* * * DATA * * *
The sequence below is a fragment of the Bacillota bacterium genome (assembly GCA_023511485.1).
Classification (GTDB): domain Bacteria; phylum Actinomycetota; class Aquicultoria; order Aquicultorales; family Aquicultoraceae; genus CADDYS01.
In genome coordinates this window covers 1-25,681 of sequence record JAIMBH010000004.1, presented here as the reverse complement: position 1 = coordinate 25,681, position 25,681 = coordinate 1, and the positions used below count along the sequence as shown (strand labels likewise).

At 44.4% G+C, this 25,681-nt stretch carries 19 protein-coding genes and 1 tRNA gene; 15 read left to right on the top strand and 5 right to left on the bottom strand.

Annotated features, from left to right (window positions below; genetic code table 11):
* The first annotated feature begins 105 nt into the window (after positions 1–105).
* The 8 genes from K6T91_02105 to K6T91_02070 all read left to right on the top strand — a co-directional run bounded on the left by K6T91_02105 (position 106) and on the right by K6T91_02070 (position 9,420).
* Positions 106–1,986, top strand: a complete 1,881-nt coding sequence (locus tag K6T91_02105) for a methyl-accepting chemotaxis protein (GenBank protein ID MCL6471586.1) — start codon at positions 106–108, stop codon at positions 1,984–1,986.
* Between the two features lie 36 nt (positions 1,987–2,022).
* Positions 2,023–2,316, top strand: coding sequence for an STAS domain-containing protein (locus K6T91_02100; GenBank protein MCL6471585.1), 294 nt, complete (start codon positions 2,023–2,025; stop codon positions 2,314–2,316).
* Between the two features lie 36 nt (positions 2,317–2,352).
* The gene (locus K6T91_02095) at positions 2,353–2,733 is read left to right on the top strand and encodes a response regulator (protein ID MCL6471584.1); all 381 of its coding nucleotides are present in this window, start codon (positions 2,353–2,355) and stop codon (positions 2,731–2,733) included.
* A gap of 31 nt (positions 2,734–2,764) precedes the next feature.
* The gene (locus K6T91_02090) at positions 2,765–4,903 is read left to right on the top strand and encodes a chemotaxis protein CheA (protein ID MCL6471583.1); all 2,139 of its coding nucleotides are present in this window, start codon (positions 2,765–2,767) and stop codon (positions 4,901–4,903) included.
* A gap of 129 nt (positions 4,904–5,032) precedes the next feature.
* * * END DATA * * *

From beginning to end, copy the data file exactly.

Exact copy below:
The sequence below is a fragment of the Bacillota bacterium genome (assembly GCA_023511485.1).
Classification (GTDB): domain Bacteria; phylum Actinomycetota; class Aquicultoria; order Aquicultorales; family Aquicultoraceae; genus CADDYS01.
In genome coordinates this window covers 1-25,681 of sequence record JAIMBH010000004.1, presented here as the reverse complement: position 1 = coordinate 25,681, position 25,681 = coordinate 1, and the positions used below count along the sequence as shown (strand labels likewise).

At 44.4% G+C, this 25,681-nt stretch carries 19 protein-coding genes and 1 tRNA gene; 15 read left to right on the top strand and 5 right to left on the bottom strand.

Annotated features, from left to right (window positions below; genetic code table 11):
* The first annotated feature begins 105 nt into the window (after positions 1–105).
* The 8 genes from K6T91_02105 to K6T91_02070 all read left to right on the top strand — a co-directional run bounded on the left by K6T91_02105 (position 106) and on the right by K6T91_02070 (position 9,420).
* Positions 106–1,986, top strand: a complete 1,881-nt coding sequence (locus tag K6T91_02105) for a methyl-accepting chemotaxis protein (GenBank protein ID MCL6471586.1) — start codon at positions 106–108, stop codon at positions 1,984–1,986.
* Between the two features lie 36 nt (positions 1,987–2,022).
* Positions 2,023–2,316, top strand: coding sequence for an STAS domain-containing protein (locus K6T91_02100; GenBank protein MCL6471585.1), 294 nt, complete (start codon positions 2,023–2,025; stop codon positions 2,314–2,316).
* Between the two features lie 36 nt (positions 2,317–2,352).
* The gene (locus K6T91_02095) at positions 2,353–2,733 is read left to right on the top strand and encodes a response regulator (protein ID MCL6471584.1); all 381 of its coding nucleotides are present in this window, start codon (positions 2,353–2,355) and stop codon (positions 2,731–2,733) included.
* A gap of 31 nt (positions 2,734–2,764) precedes the next feature.
* The gene (locus K6T91_02090) at positions 2,765–4,903 is read left to right on the top strand and encodes a chemotaxis protein CheA (protein ID MCL6471583.1); all 2,139 of its coding nucleotides are present in this window, start codon (positions 2,765–2,767) and stop codon (positions 4,901–4,903) included.
* A gap of 129 nt (positions 4,904–5,032) precedes the next feature.